A Georgia judge dropped misdemeanor battery charges Thursday against one of two Beaufort Marines accused of attacking a gay man in June in downtown Savannah.
At the conclusion of a two-hour preliminary hearing, Chatham County Recorder's Court Judge Claire Cornwell-Williams ruled there was no evidence the Marine participated in the June 12 attack.
The hearing, twice delayed to allow defense attorneys and prosecutors more time to review evidence, featured testimony from investigators, the victim and one of the victim's friends.
"There is no probable cause to charge him with battery," Cornwell-Williams said.
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Cornwell-Williams said she would review surveillance video of the attack to determine whether the Marine will be charged with a city or state disorderly conduct charge for his part in an argument investigators say led to the attack.
The Marines were charged with misdemeanor battery for allegedly punching the man in the back of the head during an argument near the intersection of Congress and Bull streets.
The Beaufort Gazette and The Island Packet typically do not name people charged with misdemeanor crimes or their victims.
Cornell-Williams determined there was enough evidence to merit charges against the second Marine.
His attorney, Steven Beauvais of Savannah, said there is no more evidence against his client than against the other Marine who was exonerated Thursday.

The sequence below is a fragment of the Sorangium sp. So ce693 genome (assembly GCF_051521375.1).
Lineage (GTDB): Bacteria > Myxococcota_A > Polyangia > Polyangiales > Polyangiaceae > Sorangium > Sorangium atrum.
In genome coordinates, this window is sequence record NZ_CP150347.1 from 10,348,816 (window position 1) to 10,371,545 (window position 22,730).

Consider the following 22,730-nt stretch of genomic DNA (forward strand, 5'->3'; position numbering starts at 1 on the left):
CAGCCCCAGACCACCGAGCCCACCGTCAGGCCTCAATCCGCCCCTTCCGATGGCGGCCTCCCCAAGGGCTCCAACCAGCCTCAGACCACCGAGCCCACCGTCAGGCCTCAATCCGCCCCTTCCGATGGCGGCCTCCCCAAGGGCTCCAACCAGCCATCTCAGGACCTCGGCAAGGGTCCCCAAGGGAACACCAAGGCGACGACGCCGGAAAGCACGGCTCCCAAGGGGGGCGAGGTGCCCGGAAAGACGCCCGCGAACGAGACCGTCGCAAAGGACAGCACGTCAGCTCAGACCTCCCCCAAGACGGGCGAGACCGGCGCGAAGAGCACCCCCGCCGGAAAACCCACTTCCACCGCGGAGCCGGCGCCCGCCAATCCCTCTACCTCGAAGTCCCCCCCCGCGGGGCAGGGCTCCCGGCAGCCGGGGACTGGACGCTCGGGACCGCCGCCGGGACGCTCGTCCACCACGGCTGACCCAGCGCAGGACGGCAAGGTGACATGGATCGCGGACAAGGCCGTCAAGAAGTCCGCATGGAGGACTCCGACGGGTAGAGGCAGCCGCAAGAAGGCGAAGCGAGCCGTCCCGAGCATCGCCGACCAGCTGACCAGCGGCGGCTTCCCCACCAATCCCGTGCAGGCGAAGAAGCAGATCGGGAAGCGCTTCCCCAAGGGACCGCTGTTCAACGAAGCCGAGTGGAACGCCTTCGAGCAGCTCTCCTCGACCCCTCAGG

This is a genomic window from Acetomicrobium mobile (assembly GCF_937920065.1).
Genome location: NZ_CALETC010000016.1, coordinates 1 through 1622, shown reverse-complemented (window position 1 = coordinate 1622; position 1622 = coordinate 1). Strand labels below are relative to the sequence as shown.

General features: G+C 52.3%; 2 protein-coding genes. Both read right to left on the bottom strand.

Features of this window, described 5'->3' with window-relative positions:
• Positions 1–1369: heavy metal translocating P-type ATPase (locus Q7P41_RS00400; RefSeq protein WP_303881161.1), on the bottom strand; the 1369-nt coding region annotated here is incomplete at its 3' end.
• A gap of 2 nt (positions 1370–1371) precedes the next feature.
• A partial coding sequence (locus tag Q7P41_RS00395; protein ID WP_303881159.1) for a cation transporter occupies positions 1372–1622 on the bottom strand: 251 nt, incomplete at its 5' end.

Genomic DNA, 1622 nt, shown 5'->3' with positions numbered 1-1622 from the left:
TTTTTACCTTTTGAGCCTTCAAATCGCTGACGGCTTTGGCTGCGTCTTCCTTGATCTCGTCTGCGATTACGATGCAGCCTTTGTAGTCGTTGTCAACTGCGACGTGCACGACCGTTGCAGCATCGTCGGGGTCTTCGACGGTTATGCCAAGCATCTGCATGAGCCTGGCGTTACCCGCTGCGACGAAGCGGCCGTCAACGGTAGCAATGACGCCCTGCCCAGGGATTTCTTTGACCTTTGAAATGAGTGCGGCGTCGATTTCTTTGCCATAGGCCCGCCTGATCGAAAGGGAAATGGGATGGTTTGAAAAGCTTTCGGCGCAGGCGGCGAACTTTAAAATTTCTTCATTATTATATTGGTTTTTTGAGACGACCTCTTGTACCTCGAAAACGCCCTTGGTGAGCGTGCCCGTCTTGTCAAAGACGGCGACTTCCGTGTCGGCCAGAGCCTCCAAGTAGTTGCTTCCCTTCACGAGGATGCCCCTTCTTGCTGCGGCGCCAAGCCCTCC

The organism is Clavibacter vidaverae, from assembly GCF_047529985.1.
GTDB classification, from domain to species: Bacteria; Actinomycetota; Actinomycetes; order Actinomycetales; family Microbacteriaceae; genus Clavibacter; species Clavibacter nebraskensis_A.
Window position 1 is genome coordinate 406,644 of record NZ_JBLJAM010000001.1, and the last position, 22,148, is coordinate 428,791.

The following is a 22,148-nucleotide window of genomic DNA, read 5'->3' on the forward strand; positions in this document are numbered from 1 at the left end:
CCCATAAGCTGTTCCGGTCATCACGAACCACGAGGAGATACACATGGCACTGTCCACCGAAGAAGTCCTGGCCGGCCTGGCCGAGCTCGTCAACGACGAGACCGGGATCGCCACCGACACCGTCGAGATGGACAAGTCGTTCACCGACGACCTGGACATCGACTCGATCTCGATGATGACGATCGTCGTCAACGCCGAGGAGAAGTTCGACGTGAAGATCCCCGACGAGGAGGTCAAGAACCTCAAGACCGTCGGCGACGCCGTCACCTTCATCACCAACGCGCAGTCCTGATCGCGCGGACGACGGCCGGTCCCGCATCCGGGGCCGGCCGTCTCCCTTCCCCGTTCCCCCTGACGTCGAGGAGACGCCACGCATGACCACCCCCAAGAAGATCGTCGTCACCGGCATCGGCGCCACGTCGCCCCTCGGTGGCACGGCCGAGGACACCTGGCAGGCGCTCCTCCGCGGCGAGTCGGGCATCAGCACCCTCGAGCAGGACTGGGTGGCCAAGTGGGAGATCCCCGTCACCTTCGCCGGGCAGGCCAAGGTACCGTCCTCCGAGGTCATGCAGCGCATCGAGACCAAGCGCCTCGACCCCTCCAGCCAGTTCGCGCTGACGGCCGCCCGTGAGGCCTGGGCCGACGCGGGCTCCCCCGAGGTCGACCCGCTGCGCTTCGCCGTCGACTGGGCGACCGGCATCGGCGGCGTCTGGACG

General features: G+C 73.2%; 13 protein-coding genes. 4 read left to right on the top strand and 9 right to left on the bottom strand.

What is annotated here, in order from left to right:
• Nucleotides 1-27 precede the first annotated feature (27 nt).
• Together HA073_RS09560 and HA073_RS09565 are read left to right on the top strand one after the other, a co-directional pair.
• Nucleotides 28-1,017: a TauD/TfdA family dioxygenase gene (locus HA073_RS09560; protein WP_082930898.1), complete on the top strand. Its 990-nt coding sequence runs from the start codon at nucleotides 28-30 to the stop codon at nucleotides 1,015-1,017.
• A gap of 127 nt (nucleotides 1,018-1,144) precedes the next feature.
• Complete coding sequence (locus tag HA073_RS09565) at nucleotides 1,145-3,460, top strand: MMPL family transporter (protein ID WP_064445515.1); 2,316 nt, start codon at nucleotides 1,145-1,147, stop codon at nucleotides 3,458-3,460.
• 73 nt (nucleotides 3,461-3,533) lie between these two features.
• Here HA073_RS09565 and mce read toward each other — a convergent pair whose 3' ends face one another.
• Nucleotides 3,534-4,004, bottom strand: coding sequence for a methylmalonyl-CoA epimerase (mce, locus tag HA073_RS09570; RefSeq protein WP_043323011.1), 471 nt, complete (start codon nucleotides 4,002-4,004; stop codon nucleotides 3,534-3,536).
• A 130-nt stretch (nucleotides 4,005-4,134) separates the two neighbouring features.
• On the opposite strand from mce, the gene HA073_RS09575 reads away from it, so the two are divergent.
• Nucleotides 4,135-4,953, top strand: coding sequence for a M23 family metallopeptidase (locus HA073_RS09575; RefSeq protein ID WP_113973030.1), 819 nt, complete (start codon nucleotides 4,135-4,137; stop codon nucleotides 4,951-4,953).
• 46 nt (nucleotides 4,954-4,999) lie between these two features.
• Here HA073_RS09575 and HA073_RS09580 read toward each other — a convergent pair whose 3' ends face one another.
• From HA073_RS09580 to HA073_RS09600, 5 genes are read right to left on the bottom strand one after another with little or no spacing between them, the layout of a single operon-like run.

"This charge is based entirely on circumstantial evidence," Beauvais said. "No one saw the victim get hit, and (during the argument) my client said nothing. ... There is still no medical evidence to suggest he had ever been hit."
The victim testified Thursday that he does not know who hit him and that he remembers only feeling a sharp pain in the back of his head and waking up at Memorial University Medical Center in Savannah hours later.
"I don't know who struck me," he said.
The Marine will be tried in Chatham County State Court, though no trial date has been set, according to authorities.
Master Sgt. Chad McMeen, spokesman for Marine Corps Air Station Beaufort, said Thursday's ruling changes little for military officials. The Marines are assigned to different F-18 Hornet squadrons at the air station.
"We're going to wait and see what the outcome of this is," McMeen said.
If military investigators deem the crime serious enough, the two could face court-martial, he said. The Marines will remain restricted to barracks until all charges are resolved.
The FBI announced last week that U.S. Department of Justice officials in Washington, D.C., decided not to prosecute the two Marines on federal hate crime charges.